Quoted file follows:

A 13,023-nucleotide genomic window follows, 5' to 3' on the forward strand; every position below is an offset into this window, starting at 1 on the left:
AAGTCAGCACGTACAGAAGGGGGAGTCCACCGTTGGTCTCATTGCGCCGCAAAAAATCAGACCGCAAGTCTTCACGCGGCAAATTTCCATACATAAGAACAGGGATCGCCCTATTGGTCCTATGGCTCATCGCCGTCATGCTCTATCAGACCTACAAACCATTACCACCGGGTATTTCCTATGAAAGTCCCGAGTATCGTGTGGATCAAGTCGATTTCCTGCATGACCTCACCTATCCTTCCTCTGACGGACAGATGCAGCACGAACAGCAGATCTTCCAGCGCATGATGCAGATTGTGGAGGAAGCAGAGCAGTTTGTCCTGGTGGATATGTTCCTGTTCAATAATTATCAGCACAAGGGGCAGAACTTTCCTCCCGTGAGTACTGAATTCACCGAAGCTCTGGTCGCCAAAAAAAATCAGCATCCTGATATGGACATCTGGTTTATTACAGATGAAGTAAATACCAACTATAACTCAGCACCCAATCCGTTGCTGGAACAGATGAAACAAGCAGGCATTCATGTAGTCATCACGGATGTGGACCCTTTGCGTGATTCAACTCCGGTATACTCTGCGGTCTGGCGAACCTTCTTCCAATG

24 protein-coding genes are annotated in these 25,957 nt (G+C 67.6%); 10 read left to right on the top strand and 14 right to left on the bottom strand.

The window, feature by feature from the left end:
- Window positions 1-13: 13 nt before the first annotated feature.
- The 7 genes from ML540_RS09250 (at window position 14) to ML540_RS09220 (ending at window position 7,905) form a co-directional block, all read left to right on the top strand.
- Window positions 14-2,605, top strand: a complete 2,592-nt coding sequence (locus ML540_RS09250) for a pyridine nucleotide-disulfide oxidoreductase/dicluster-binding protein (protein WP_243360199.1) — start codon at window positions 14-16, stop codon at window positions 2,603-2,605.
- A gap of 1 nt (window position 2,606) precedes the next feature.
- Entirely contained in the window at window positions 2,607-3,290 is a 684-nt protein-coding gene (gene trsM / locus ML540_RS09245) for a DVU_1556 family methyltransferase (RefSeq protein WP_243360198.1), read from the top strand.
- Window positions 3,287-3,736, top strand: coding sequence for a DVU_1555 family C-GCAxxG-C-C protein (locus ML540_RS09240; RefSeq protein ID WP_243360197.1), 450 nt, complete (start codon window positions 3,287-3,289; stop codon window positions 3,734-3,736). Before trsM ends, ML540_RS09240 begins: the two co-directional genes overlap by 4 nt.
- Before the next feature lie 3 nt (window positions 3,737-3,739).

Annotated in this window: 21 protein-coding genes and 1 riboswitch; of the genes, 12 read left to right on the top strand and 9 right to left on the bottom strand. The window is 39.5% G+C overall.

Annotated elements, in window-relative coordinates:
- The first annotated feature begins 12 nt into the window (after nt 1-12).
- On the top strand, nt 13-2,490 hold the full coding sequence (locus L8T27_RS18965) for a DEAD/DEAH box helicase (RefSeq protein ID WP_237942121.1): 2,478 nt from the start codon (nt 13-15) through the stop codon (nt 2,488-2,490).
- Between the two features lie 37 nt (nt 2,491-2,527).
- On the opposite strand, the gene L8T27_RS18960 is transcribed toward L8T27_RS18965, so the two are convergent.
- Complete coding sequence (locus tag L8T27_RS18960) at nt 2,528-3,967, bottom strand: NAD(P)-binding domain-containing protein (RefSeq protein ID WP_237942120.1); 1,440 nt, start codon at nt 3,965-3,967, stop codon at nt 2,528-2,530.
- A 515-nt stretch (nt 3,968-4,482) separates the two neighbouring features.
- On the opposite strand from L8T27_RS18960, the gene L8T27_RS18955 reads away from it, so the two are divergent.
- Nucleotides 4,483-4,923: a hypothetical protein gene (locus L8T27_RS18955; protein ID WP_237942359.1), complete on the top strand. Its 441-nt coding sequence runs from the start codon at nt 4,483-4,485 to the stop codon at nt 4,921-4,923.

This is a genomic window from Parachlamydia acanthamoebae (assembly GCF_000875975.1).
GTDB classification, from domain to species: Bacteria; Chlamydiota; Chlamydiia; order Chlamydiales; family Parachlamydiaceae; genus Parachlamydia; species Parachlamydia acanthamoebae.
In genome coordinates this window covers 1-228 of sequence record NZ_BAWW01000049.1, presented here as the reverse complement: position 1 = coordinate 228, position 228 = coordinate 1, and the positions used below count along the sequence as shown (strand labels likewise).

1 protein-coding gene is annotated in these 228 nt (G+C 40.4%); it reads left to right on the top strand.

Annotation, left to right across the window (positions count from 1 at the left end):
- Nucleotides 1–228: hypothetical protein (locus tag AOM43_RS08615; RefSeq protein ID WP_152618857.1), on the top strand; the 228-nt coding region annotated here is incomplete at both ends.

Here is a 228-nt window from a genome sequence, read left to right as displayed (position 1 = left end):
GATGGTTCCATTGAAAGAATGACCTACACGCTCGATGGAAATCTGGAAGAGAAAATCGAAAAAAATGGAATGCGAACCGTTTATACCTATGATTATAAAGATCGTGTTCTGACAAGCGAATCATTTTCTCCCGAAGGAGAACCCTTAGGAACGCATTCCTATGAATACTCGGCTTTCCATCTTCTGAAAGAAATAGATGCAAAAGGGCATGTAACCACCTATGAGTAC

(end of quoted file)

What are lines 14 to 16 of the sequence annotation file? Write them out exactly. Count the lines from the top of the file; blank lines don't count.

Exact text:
- The first annotated feature begins 12 nt into the window (after nt 1-12).
- On the top strand, nt 13-2,490 hold the full coding sequence (locus L8T27_RS18965) for a DEAD/DEAH box helicase (RefSeq protein ID WP_237942121.1): 2,478 nt from the start codon (nt 13-15) through the stop codon (nt 2,488-2,490).
- Between the two features lie 37 nt (nt 2,491-2,527).